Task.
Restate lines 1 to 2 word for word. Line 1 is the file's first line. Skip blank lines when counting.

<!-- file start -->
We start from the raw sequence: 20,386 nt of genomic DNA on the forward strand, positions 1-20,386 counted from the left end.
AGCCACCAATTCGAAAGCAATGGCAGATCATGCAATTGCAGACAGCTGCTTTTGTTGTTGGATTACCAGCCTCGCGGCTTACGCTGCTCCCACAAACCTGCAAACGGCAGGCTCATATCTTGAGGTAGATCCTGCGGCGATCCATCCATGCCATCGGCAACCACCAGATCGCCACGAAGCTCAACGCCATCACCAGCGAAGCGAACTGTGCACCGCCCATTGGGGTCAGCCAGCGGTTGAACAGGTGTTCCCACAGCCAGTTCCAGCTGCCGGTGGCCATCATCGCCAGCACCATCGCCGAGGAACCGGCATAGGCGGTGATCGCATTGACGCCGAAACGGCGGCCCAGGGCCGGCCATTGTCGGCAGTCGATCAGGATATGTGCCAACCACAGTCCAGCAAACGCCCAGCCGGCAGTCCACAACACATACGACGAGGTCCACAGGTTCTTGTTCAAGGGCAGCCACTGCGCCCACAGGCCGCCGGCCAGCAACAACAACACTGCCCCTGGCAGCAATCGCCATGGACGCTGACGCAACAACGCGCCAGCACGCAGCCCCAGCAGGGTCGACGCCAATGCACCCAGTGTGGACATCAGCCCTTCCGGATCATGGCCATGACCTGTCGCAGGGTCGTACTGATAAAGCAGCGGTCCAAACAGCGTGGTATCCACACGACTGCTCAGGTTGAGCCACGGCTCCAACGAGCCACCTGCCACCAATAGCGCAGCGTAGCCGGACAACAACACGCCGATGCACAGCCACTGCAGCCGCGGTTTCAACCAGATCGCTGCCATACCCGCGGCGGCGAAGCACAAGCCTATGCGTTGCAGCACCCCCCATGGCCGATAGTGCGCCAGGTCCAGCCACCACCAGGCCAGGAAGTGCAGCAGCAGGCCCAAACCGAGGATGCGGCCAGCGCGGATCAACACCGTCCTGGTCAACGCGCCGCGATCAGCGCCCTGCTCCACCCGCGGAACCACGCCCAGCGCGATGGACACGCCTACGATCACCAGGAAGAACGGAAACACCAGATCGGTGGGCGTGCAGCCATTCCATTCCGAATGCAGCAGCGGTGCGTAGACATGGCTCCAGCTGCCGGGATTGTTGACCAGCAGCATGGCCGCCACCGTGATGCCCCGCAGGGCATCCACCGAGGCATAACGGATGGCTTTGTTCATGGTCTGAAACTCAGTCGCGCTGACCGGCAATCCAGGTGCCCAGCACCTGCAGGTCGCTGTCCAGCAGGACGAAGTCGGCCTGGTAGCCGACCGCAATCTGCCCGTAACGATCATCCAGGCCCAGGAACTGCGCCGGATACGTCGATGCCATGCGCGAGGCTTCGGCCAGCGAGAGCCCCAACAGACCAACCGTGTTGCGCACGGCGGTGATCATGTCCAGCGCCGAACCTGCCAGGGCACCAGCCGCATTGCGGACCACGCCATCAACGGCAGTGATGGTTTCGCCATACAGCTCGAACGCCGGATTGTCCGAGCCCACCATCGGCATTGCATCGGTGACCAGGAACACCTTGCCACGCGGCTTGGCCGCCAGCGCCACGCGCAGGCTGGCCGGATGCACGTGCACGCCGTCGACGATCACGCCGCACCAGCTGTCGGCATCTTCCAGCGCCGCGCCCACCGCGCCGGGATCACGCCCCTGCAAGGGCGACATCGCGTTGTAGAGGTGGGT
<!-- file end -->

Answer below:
We start from the raw sequence: 20,386 nt of genomic DNA on the forward strand, positions 1-20,386 counted from the left end.
AGCCACCAATTCGAAAGCAATGGCAGATCATGCAATTGCAGACAGCTGCTTTTGTTGTTGGATTACCAGCCTCGCGGCTTACGCTGCTCCCACAAACCTGCAAACGGCAGGCTCATATCTTGAGGTAGATCCTGCGGCGATCCATCCATGCCATCGGCAACCACCAGATCGCCACGAAGCTCAACGCCATCACCAGCGAAGCGAACTGTGCACCGCCCATTGGGGTCAGCCAGCGGTTGAACAGGTGTTCCCACAGCCAGTTCCAGCTGCCGGTGGCCATCATCGCCAGCACCATCGCCGAGGAACCGGCATAGGCGGTGATCGCATTGACGCCGAAACGGCGGCCCAGGGCCGGCCATTGTCGGCAGTCGATCAGGATATGTGCCAACCACAGTCCAGCAAACGCCCAGCCGGCAGTCCACAACACATACGACGAGGTCCACAGGTTCTTGTTCAAGGGCAGCCACTGCGCCCACAGGCCGCCGGCCAGCAACAACAACACTGCCCCTGGCAGCAATCGCCATGGACGCTGACGCAACAACGCGCCAGCACGCAGCCCCAGCAGGGTCGACGCCAATGCACCCAGTGTGGACATCAGCCCTTCCGGATCATGGCCATGACCTGTCGCAGGGTCGTACTGATAAAGCAGCGGTCCAAACAGCGTGGTATCCACACGACTGCTCAGGTTGAGCCACGGCTCCAACGAGCCACCTGCCACCAATAGCGCAGCGTAGCCGGACAACAACACGCCGATGCACAGCCACTGCAGCCGCGGTTTCAACCAGATCGCTGCCATACCCGCGGCGGCGAAGCACAAGCCTATGCGTTGCAGCACCCCCCATGGCCGATAGTGCGCCAGGTCCAGCCACCACCAGGCCAGGAAGTGCAGCAGCAGGCCCAAACCGAGGATGCGGCCAGCGCGGATCAACACCGTCCTGGTCAACGCGCCGCGATCAGCGCCCTGCTCCACCCGCGGAACCACGCCCAGCGCGATGGACACGCCTACGATCACCAGGAAGAACGGAAACACCAGATCGGTGGGCGTGCAGCCATTCCATTCCGAATGCAGCAGCGGTGCGTAGACATGGCTCCAGCTGCCGGGATTGTTGACCAGCAGCATGGCCGCCACCGTGATGCCCCGCAGGGCATCCACCGAGGCATAACGGATGGCTTTGTTCATGGTCTGAAACTCAGTCGCGCTGACCGGCAATCCAGGTGCCCAGCACCTGCAGGTCGCTGTCCAGCAGGACGAAGTCGGCCTGGTAGCCGACCGCAATCTGCCCGTAACGATCATCCAGGCCCAGGAACTGCGCCGGATACGTCGATGCCATGCGCGAGGCTTCGGCCAGCGAGAGCCCCAACAGACCAACCGTGTTGCGCACGGCGGTGATCATGTCCAGCGCCGAACCTGCCAGGGCACCAGCCGCATTGCGGACCACGCCATCAACGGCAGTGATGGTTTCGCCATACAGCTCGAACGCCGGATTGTCCGAGCCCACCATCGGCATTGCATCGGTGACCAGGAACACCTTGCCACGCGGCTTGGCCGCCAGCGCCACGCGCAGGCTGGCCGGATGCACGTGCACGCCGTCGACGATCACGCCGCACCAGCTGTCGGCATCTTCCAGCGCCGCGCCCACCGCGCCGGGATCACGCCCCTGCAAGGGCGACATCGCGTTGTAGAGGTGGGT